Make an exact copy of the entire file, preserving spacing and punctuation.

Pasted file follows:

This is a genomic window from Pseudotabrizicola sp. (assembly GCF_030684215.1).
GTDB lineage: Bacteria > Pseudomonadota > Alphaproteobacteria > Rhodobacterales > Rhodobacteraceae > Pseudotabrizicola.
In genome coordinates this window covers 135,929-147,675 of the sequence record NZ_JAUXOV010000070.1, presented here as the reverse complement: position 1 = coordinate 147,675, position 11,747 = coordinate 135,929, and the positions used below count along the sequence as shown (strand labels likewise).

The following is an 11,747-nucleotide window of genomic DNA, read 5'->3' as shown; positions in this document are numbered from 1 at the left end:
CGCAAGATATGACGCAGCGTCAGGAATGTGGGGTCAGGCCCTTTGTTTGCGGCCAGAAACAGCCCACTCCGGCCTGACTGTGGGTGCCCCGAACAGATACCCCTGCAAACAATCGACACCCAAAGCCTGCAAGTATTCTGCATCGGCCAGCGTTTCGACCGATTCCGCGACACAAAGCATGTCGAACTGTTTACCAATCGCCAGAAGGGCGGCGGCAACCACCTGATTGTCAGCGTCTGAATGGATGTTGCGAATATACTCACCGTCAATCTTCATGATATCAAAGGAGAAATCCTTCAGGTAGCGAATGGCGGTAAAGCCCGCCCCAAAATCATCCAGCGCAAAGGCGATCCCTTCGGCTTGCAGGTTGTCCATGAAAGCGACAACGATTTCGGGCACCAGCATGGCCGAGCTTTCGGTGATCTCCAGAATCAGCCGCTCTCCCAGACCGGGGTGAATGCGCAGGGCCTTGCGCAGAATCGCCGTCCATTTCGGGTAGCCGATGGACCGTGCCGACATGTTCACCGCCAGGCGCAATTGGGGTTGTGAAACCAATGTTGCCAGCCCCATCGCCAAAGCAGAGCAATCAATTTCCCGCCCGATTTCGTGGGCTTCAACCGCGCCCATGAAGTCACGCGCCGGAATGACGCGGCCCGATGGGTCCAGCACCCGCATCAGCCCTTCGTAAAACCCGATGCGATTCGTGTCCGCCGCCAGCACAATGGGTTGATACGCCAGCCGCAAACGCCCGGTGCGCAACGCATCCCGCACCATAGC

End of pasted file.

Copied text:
This is a genomic window from Pseudotabrizicola sp. (assembly GCF_030684215.1).
GTDB lineage: Bacteria > Pseudomonadota > Alphaproteobacteria > Rhodobacterales > Rhodobacteraceae > Pseudotabrizicola.
In genome coordinates this window covers 135,929-147,675 of the sequence record NZ_JAUXOV010000070.1, presented here as the reverse complement: position 1 = coordinate 147,675, position 11,747 = coordinate 135,929, and the positions used below count along the sequence as shown (strand labels likewise).

The following is an 11,747-nucleotide window of genomic DNA, read 5'->3' as shown; positions in this document are numbered from 1 at the left end:
CGCAAGATATGACGCAGCGTCAGGAATGTGGGGTCAGGCCCTTTGTTTGCGGCCAGAAACAGCCCACTCCGGCCTGACTGTGGGTGCCCCGAACAGATACCCCTGCAAACAATCGACACCCAAAGCCTGCAAGTATTCTGCATCGGCCAGCGTTTCGACCGATTCCGCGACACAAAGCATGTCGAACTGTTTACCAATCGCCAGAAGGGCGGCGGCAACCACCTGATTGTCAGCGTCTGAATGGATGTTGCGAATATACTCACCGTCAATCTTCATGATATCAAAGGAGAAATCCTTCAGGTAGCGAATGGCGGTAAAGCCCGCCCCAAAATCATCCAGCGCAAAGGCGATCCCTTCGGCTTGCAGGTTGTCCATGAAAGCGACAACGATTTCGGGCACCAGCATGGCCGAGCTTTCGGTGATCTCCAGAATCAGCCGCTCTCCCAGACCGGGGTGAATGCGCAGGGCCTTGCGCAGAATCGCCGTCCATTTCGGGTAGCCGATGGACCGTGCCGACATGTTCACCGCCAGGCGCAATTGGGGTTGTGAAACCAATGTTGCCAGCCCCATCGCCAAAGCAGAGCAATCAATTTCCCGCCCGATTTCGTGGGCTTCAACCGCGCCCATGAAGTCACGCGCCGGAATGACGCGGCCCGATGGGTCCAGCACCCGCATCAGCCCTTCGTAAAACCCGATGCGATTCGTGTCCGCCGCCAGCACAATGGGTTGATACGCCAGCCGCAAACGCCCGGTGCGCAACGCATCCCGCACCATAGC